Let us look closer at two states, New York and Vermont, as examples for why Congress should examine what is really occurring with these cross subsidies. New York became a lightening rod during last year's SCHIP debate as it submitted a state plan amendment to expand eligibility to 400 percent of FPL ($82,600 for a family of four), but New York was already allowing families at any income level to "buy in" to its children's health program. The average cost of health plans available through the state is $154 per member per month, or $1,848 per year. For two children, the annual cost would be $3,696. New York's share of SCHIP expenditures is 35 percent, which would mean paying out $1,293 per year for two children on behalf of one family. If the state contributed just this amount without any federal funds being involved, the family's cost would be reduced to $2,403. Is it not reasonable to expect that a family making $82,600 can afford a premium of less than $7 per day?
In the case of Vermont, the state currently requires its families with income up to 300 percent of FPL ($61,950 for family of four) to pay a maximum of $80 per month, regardless of family size, in premiums. This is 1.5 percent of family income. There are no other types of cost-sharing such as deductibles or copayments involved. Last year, the state decided to cut this modest premium in half. In effect, Vermont intends to give back to these families, who were already paying the current premium, a subsidy of $480 per year.
If health care coverage is already affordable for individuals and families, federal taxpayers should not be required to pay for additional subsidies to cover them. Such a congressional policy sends a demoralizing message to working families who use their own resources to purchase private insurance for their children. This suggests that the real-but thus far tacit-assumption in the recent debate about expanding SCHIP was not about "affordable" health insurance for "poor" children, but rather about increasing dependence on government and the redistribution of income through this venue of public assistance.
The New York and Vermont examples expose the grave risks associated with getting America's middle class hooked on public assistance. Health benefits become tools for political control of the financing and delivery of care. While some families (those to whom eligibility has been expanded) would benefit, other families would be worse off because the cost for them in a shrinking private market with fewer younger and healthier members of the insurance pool would likely increase, resulting in another round of employers and families dropping or forfeiting private coverage.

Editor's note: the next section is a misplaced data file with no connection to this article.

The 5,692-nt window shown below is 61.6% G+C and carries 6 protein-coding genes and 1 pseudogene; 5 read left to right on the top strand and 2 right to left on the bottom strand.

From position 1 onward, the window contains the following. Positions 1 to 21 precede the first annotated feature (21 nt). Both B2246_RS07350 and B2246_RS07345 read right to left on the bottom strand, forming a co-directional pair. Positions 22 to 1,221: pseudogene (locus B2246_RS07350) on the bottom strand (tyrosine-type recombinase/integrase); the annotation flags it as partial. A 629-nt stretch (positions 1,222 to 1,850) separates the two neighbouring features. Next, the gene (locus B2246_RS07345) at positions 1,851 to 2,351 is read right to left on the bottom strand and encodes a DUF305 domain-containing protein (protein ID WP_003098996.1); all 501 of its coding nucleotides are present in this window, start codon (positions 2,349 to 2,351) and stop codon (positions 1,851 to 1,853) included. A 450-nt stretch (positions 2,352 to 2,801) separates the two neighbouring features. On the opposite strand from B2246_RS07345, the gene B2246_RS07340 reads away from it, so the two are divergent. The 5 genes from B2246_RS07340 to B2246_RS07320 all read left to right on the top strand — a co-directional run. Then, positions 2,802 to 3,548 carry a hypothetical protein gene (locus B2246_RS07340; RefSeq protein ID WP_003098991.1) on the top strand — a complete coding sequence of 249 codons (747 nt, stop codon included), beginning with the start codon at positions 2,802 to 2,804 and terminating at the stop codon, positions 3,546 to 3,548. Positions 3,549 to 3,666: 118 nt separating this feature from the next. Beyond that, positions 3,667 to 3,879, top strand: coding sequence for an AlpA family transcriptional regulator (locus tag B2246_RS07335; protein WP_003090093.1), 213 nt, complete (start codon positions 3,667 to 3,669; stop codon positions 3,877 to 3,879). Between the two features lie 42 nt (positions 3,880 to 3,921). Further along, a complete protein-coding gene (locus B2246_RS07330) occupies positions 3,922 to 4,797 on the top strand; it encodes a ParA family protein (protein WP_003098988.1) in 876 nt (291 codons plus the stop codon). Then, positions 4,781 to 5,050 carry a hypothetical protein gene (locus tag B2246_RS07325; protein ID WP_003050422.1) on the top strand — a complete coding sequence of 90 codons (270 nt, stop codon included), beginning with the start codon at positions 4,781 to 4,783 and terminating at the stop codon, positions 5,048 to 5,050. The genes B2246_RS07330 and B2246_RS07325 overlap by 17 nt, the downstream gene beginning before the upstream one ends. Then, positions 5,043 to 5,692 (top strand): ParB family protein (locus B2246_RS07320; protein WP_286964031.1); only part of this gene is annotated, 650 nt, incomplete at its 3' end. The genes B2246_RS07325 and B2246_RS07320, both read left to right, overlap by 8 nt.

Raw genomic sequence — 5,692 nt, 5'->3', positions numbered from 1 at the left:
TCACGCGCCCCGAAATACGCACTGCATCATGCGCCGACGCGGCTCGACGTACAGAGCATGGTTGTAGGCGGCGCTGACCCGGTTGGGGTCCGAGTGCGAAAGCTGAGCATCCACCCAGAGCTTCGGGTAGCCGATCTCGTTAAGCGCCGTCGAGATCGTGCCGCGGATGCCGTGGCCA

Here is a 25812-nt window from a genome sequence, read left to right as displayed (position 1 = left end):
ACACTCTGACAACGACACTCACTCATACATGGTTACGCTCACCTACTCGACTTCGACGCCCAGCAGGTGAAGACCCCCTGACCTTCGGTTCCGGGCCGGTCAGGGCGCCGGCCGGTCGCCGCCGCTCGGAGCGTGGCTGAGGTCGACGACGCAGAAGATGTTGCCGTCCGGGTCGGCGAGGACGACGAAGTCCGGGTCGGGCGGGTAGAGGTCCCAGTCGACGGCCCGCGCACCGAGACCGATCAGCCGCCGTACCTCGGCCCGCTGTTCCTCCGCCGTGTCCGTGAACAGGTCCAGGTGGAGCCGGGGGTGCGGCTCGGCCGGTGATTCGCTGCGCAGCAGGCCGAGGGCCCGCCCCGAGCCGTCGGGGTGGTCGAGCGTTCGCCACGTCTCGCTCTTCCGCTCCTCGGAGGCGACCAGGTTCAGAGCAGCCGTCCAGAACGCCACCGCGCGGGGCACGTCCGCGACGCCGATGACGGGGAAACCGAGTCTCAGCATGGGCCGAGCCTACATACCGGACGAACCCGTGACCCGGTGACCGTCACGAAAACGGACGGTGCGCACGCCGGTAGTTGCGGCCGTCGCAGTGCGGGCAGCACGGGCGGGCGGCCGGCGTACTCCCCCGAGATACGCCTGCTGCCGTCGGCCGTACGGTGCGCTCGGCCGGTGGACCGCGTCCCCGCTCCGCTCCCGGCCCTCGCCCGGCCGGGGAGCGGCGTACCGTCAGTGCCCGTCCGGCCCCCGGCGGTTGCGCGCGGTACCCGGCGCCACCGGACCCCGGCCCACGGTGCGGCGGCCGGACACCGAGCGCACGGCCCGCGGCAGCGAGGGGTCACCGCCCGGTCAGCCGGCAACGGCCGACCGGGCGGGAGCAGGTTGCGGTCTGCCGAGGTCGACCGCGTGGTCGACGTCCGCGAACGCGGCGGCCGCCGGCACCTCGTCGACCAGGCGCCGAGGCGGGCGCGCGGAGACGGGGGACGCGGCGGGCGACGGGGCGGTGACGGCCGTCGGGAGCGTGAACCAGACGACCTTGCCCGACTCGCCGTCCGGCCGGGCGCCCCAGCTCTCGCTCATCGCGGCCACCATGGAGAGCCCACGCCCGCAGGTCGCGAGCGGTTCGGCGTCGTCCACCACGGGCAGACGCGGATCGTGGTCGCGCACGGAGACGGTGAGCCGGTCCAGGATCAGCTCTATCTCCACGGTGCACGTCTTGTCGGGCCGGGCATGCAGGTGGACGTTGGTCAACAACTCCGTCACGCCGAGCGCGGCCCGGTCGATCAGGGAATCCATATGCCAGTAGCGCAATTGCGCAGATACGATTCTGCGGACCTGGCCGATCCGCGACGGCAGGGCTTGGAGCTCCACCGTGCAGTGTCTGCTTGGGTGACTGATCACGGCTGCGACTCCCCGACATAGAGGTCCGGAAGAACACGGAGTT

This is one of the consequences of the "crowd out" of private coverage that accompanies public program expansion. As the CBO explained in recent congressional testimony:
Families that substitute SCHIP for private coverage are generally better off because the cost (to the enrollees) is lower and the package of benefits may be more extensive. However, to the extent that employers respond to SCHIP by increasing premiums, reducing benefits, or declining to offer coverage, other families could be worse off.
There is general recognition that, since the cost of health insurance has increased considerably faster than wages have increased, both the strain on family budgets and the strain on the national economy demand solutions. At the same time, the presidential candidates tacitly assume that there is plenty of money in the health care sector of the economy because their various proposals include "savings from reducing inefficiencies in the system."
No one credibly argues that American health care suffers from a lack of money, even though there is general agreement that health insurance should be more "affordable" for lower-income persons. Beyond that, even if one assumes that families in New Jersey who are paying 13 percent of median family income for the average premium may be paying "too much," it does not logically follow that the right answer is to enroll them in SCHIP or some other public program. In any case, SCHIP expansion does not make health care more affordable; it merely redistributes the costs and, in the process, creates new inequities among working families.
The states and the federal government should not expand SCHIP to higher-income levels. Instead, they should convert the assistance provided to families at lower income levels into subsidies for the private health insurance market. One routine objection to health savings accounts (HSAs) is that they entice healthy members out of the health insurance pools. Yet that is precisely what Medicaid and SCHIP have accomplished. Returning tens of millions of healthy individuals to the private health insurance market would reverse the negative effects of "crowd out" from public program expansion and help lower the cost of health insurance for everyone. Public policies should put more people into the insurance pools, not take them out.
As shown in Table 4, the costs of health insurance in the group markets across the country are generally comparable. Contrary to what some in Congress suggest, there is no need to create some type of federal government entity to regulate the costs of health insurance; expanding the insurance pool itself will help to lower the cost, especially if states, as regulators of health insurance, open markets and encourage greater competition-including competition across state lines.